Step Ahead Wellness Center Blog

Don't Let Lack of Sleep Derail Your Fitness/Weight Loss Goals!

Posted by deborah neiman on Tue, Feb 25, 2014 @ 11:15 AM

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Can’t stop snacking? Make sure you’re not skimping on sleep. Research
already shows a link between not spending enough hours in dreamland and weight
gain, but exactly how sleep contributes to weight gain and overeating isn’t
clear. According to some research, the answer lies with the way sleep affects
two appetite hormones that turn on and off the desire to eat.

The Dueling Duo: Leptin and Ghrelin

Leptin and ghrelin are hormones that control appetite control. Leptin is
produced by fat cells and sends a signal to the brain that curbs the desire to
keep eating. It essentially puts a brake on your appetite. Some obese people
don’t respond as readily to the satiety signals leptin sends because their body
is resistant to it, a condition known as leptin resistance.

Ghrelin is produced by cells lining the stomach and pancreas. It’s the
hormone that causes your to stomach to growl and sends you rushing to the
kitchen for a snack. Ghrelin is a hormone you don’t want working overtime if
you’re trying to control your weight.

Together, leptin and ghrelin working quietly behind the scenes in
conjunction with other hormone players to control your desire to eat. They’re a
powerful duo when it comes to appetite control.

How Sleep Affects Appetite

In a study published in Annals of Internal Medicine, researchers measured
the effects of inadequate sleep on appetite hormones in 12 healthy young men of
normal weight. They did this by restricting the amount the men slept for 2
night consecutive nights. On those nights, they were only allowed to sleep for
4 hours.

When researchers measured levels of appetite hormones in these
sleep-deprived young men, they found that their leptin levels had dropped by
18% and their ghrelin levels rose by 28%. Not surprisingly, their appetite also
increased, and they experienced more cravings for high-carb, energy dense foods.

Even though this study was small, other research also suggests that lack of
sleep boosts appetite and cravings for carbs. Some experts believe it’s an
underappreciated contributor to obesity.

Another Way Lack of Sleep Causes Weight Gain

If you deprive yourself of sleep, levels of the stress hormone cortisol rise. Cortisol is a hormone that breaks down muscle tissue, reduces resistance to infection and boosts belly fat, especially the most dangerous kind, visceral fat. Cortisol is another hormone that can trigger cravings for carbs and send you running to the vending machine for a high-calorie snack.

As you can see, a variety of hormonal players work overtime when you don’t
get enough shut-eye. That’s why sleep should be a priority in the same way
exercise is. If you’re working out regularly and aren’t shedding body fat, keep
a sleep diary for two weeks and see if you’re getting enough sleep. If not,
it’s time to re-prioritize.

To keep your appetite hormones in line, between seven and eight hours of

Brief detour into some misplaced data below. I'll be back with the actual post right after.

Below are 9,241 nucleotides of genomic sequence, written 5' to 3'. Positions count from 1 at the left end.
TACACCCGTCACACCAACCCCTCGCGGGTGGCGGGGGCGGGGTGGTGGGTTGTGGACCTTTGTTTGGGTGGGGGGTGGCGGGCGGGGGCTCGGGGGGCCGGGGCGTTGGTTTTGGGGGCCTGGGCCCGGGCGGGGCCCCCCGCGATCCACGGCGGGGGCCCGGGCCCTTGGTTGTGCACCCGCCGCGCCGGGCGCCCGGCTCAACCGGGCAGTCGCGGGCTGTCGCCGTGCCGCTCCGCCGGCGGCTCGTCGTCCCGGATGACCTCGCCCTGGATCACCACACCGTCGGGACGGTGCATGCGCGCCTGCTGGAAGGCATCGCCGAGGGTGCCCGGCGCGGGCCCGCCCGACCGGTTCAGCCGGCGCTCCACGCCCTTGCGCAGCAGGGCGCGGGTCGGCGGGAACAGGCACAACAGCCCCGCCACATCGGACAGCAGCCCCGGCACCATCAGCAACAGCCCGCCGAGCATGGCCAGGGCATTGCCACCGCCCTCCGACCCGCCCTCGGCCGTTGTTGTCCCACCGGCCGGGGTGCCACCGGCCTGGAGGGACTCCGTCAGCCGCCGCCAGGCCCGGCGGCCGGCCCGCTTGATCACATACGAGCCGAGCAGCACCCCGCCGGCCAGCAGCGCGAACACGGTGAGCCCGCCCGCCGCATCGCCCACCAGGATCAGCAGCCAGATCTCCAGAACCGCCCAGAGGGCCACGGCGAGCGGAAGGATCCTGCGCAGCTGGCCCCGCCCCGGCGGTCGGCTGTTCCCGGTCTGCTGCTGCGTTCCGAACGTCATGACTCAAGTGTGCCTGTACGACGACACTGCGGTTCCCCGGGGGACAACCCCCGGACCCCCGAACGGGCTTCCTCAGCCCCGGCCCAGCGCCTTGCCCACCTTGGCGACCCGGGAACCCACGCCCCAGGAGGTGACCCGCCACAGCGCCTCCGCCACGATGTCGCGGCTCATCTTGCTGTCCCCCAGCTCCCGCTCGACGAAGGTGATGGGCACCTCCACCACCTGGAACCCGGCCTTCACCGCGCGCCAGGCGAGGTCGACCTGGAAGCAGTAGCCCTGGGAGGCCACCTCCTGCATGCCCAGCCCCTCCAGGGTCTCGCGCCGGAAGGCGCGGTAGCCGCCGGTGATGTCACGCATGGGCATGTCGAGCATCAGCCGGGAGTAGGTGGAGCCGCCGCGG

sleep a night appears to be optimal. Less than that and you’ll have a harder
time reigning in your appetite and may find it more difficult to resist
high-carb treats like doughnuts that usually get passed around the office.

The Bottom Line?

Don’t underestimate the importance of sleep for controlling your weight.
Lack of it can upset the delicate balance between your appetite hormones and
undermine your efforts to control your weight. Next time you’re tempted to
watch a late show on television, head to bed instead. You’ll feel better the
next day, and you may eat less.

For more healthy fitness tips contact our fitness director/certified
personal trainer, Noelle Lusardi, directly at noelle@stepaheadwellnesscenter.com.  And be sure to visit our website at www.stepaheadwellnesscenter.com
for our latest weight loss program special and lose weight fast tips!

 

References:

Medscape CME. “Getting Sufficient Sleep May Help Reduce Weight Gain”

 

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Sari's Skinny Eggplant Parm Recipe

Posted by deborah neiman on Fri, Dec 13, 2013 @ 01:54 PM

Skinny Eggplant Parmigiana Sandwiches

skinny eggplant parm image resized 600

Makes 4 sandwiches.  The skinny per sandwich: 302 calories

You can use leftover baked eggplant from this recipe as a side dish (97 calories for 2 slices). Simply double the ingrdients for the “Baked Eggplant” recipe below, if using the whole eggplant.

Part I: Baked Eggplant

1 eggplant, sliced into 16 rounds—You only need 8 slices for this recipe (1/2 of a 1 lb eggplant)
¼ cup egg beaters
2 teaspoons olive oil
2/3 cup Italian bread crumbs
Nonfat cooking spray
Part II: The Sandwich
4 multigrain Arnold sandwich thins (or “120 calories” of whole grain bread)
4 teaspoons grated parmesan
1 cup pre-washed baby spinach
2 Tablespoons part-skim ricotta cheese
1 cup part-skim shredded mozzarella cheese
1 cup pasta sauce
1. Rinse & slice eggplant. Place eggplant slices in colander; sprinkle with salt. Place colander over large bowl; let stand at least 30 minutes to draw out the water. Rinse & dry eggplant slices to remove excess salt.
2. Preheat oven to 400 degrees. Line a baking sheet with foil and spray with cooking spray.
3. Beat egg beaters in bowl. Arrange bread crumbs on shallow plate. Dip each eggplant round into egg and then coat with bread crumbs. Arrange breaded eggplant slices on foil sheet.
4. Drizzle oil over eggplant and bake for 30 minutes until crisp and golden brown.
5. Combine spinach and ricotta cheese. Heat for 1-2 minutes on nonstick skillet, until spinach wilts. Set aside.
6. Arrange 2 slices of baked eggplant on each sandwich thin. Top each sandwich with ¼ cup mozzarella cheese, 1 teaspoon parmesan, ¼ of the ricotta-spinach mixture and ¼ cup sauce. Bake sandwiches in oven until cheese melts, about 3 minutes.

 

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